closely matches its capabilities, has many
features that support modeling the real world, but the practical limitations quickly become apparent. For instance,
objects can be
manually
constructed out of primitive shapes
built

in
-
world via the client inter
face. However,
complex and intricate shapes, as well as very small and very large objects, are quite difficult, and limitations on
primitive
counts, prim

sizes,

link distances, and the physics engine make many objects nearly impossible to create
(
examples

include
small medical instruments or large transportation devices). Additionally, more complex objects
cannot

be built by combining simpler ones in a hierarchical way.

The physics engine is an important simulation feature that allows objects and avatars
to apply and react to forces
from each other, as well as supporting self
-
propelled transportation objects. However, all physical objects and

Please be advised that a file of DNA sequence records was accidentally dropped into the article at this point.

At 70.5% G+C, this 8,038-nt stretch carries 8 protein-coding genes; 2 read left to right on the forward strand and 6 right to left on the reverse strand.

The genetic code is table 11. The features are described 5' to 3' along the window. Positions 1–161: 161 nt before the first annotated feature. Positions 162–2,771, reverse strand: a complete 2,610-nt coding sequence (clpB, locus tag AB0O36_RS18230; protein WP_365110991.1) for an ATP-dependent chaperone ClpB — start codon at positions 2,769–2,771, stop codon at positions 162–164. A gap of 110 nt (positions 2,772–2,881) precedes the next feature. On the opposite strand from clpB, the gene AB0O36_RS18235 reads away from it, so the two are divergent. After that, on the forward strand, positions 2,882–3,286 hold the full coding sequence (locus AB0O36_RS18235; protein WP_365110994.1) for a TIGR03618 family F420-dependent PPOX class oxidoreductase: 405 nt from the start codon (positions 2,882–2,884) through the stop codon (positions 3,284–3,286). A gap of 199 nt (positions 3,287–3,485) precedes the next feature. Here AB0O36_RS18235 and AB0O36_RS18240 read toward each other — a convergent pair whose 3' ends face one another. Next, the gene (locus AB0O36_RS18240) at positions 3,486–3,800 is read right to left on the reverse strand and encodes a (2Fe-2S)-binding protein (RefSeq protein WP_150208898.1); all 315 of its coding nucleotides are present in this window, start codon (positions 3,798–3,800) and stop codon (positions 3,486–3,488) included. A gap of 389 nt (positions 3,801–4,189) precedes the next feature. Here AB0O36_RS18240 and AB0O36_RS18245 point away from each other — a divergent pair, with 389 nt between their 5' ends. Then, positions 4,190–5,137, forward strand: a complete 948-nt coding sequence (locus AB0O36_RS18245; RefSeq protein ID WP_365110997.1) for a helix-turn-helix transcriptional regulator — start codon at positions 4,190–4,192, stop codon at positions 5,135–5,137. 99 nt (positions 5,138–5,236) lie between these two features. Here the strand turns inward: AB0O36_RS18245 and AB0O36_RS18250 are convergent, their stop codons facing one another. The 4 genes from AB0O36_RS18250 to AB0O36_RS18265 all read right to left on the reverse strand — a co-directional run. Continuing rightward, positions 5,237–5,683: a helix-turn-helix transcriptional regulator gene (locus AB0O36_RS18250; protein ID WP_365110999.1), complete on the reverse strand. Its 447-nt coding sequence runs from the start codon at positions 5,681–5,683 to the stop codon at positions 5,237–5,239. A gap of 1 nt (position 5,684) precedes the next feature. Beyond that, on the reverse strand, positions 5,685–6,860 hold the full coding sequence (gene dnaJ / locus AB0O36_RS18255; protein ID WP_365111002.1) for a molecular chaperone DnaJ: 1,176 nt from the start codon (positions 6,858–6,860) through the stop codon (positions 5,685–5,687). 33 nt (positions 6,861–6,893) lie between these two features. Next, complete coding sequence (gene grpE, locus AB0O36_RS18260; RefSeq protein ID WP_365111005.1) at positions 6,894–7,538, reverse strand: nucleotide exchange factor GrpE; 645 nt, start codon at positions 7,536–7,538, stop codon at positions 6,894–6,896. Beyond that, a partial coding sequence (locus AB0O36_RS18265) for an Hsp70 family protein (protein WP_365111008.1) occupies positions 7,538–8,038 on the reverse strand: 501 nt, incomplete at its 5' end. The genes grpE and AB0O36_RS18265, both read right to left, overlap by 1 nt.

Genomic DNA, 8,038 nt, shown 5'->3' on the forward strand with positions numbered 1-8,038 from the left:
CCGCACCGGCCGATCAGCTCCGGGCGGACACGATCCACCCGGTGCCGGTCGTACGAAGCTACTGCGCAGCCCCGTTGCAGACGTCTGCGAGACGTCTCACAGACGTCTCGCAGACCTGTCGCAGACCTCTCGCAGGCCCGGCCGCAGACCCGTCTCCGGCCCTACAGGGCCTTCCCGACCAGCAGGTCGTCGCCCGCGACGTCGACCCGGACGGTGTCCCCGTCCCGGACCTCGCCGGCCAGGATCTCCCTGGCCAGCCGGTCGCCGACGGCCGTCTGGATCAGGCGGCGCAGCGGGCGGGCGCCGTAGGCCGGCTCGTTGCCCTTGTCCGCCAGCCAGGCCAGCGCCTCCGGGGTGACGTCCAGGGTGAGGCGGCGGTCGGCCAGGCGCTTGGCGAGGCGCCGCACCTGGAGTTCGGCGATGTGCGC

avatars exert forces on each other merely by being in physical proximity, with the result that many real
-
world
act
ivities cannot be practically simulated. Examples include stacking boxes on a pallet, transporting physical objects
by putting them inside of or on top of other moving objects or vehicles, and keeping physical objects from passing
through other objects.
Elevators
and conveyor belts
are difficult to simulate and do not closely approximate real
-
world ones.

An environment where building takes place in
-
world in real time and all avatar agents in proximity can see the
progress suggests that collaborative const
ruction should make building simulations faster and easier. But the reality
is that the permissions structure
generally
makes collaboration more difficult than for each avatar agent to construct
alone. While some mechanism is needed to keep malicious age
nts from damaging a simulation, or stealing
intellectual property, in
-
world collaboration should be at least as easy as it is in the real world.

Avatars are the representation of human agents in the virtual world and many useful simulations require their
p
articipation. Even though avatars have abilities that are superhuman, such as flying, teleportation, moving massive
objects, and being impervious to injury,
some
simple real
-
world actions are difficult to impossible. For instance,
picking up, carrying, u
sing as tools, and setting down objects. One avatar cannot push another one sitting in a